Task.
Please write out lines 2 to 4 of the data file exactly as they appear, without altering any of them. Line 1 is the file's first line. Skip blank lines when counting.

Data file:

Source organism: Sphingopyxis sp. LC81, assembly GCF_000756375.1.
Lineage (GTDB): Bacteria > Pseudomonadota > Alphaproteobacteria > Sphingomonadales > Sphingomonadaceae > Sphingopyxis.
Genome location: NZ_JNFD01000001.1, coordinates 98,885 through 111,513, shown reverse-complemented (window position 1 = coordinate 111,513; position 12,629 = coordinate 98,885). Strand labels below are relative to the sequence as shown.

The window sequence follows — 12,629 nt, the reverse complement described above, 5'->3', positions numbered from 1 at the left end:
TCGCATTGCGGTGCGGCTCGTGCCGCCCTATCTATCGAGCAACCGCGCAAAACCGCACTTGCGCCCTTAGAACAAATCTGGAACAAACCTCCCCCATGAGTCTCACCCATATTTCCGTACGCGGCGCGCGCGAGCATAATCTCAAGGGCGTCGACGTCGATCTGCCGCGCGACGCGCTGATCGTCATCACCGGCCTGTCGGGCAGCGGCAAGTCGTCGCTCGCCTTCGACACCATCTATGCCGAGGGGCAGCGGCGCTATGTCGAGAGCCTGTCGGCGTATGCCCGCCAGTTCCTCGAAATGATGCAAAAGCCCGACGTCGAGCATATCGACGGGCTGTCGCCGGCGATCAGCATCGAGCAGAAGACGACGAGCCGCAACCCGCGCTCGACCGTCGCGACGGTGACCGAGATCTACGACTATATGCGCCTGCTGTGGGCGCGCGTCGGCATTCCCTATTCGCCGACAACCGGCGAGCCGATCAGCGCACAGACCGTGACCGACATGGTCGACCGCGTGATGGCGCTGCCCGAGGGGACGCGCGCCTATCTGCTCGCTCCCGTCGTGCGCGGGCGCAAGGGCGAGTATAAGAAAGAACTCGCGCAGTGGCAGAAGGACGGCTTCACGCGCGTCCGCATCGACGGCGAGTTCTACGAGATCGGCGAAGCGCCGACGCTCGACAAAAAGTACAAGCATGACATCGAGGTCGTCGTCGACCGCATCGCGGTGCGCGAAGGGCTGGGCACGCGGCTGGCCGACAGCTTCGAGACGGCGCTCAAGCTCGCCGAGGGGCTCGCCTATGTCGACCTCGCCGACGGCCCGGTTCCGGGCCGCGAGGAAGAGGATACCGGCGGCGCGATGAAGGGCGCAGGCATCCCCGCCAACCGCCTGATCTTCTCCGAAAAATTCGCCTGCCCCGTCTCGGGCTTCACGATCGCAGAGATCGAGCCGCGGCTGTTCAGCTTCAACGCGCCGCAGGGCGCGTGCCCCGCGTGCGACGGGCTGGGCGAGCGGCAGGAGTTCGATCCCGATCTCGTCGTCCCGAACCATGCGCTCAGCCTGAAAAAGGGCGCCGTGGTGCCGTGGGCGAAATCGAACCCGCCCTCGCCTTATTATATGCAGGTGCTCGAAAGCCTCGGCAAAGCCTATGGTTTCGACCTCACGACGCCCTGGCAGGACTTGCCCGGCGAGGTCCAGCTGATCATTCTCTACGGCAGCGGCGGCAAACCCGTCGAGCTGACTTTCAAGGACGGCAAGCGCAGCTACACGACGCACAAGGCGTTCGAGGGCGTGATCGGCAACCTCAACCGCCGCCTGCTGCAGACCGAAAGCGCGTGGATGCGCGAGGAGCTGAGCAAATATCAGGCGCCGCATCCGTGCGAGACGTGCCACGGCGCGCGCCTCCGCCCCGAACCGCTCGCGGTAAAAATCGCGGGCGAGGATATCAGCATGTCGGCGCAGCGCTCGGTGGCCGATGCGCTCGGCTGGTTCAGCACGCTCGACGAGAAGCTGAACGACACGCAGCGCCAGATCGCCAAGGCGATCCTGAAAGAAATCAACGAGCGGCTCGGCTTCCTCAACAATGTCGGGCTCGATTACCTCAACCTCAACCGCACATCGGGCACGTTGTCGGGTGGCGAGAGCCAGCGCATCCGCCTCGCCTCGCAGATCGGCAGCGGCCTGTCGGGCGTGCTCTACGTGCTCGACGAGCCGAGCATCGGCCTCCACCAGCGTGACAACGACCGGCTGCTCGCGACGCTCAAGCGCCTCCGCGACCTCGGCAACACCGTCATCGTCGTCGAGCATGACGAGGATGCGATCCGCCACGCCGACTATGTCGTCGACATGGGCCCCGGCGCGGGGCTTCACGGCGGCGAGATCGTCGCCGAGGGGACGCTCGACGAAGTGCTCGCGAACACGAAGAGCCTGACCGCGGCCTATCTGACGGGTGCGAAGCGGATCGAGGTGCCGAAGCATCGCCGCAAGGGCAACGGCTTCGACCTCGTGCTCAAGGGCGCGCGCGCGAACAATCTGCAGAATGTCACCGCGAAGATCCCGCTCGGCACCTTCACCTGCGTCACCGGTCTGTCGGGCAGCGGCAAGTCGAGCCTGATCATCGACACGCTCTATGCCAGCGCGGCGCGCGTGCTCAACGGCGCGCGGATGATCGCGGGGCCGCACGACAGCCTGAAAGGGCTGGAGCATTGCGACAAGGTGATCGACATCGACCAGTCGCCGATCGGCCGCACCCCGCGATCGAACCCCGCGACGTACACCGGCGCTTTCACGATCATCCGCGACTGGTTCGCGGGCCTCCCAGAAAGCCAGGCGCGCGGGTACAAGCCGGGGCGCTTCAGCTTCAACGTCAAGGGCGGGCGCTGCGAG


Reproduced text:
Lineage (GTDB): Bacteria > Pseudomonadota > Alphaproteobacteria > Sphingomonadales > Sphingomonadaceae > Sphingopyxis.
Genome location: NZ_JNFD01000001.1, coordinates 98,885 through 111,513, shown reverse-complemented (window position 1 = coordinate 111,513; position 12,629 = coordinate 98,885). Strand labels below are relative to the sequence as shown.

The window sequence follows — 12,629 nt, the reverse complement described above, 5'->3', positions numbered from 1 at the left end: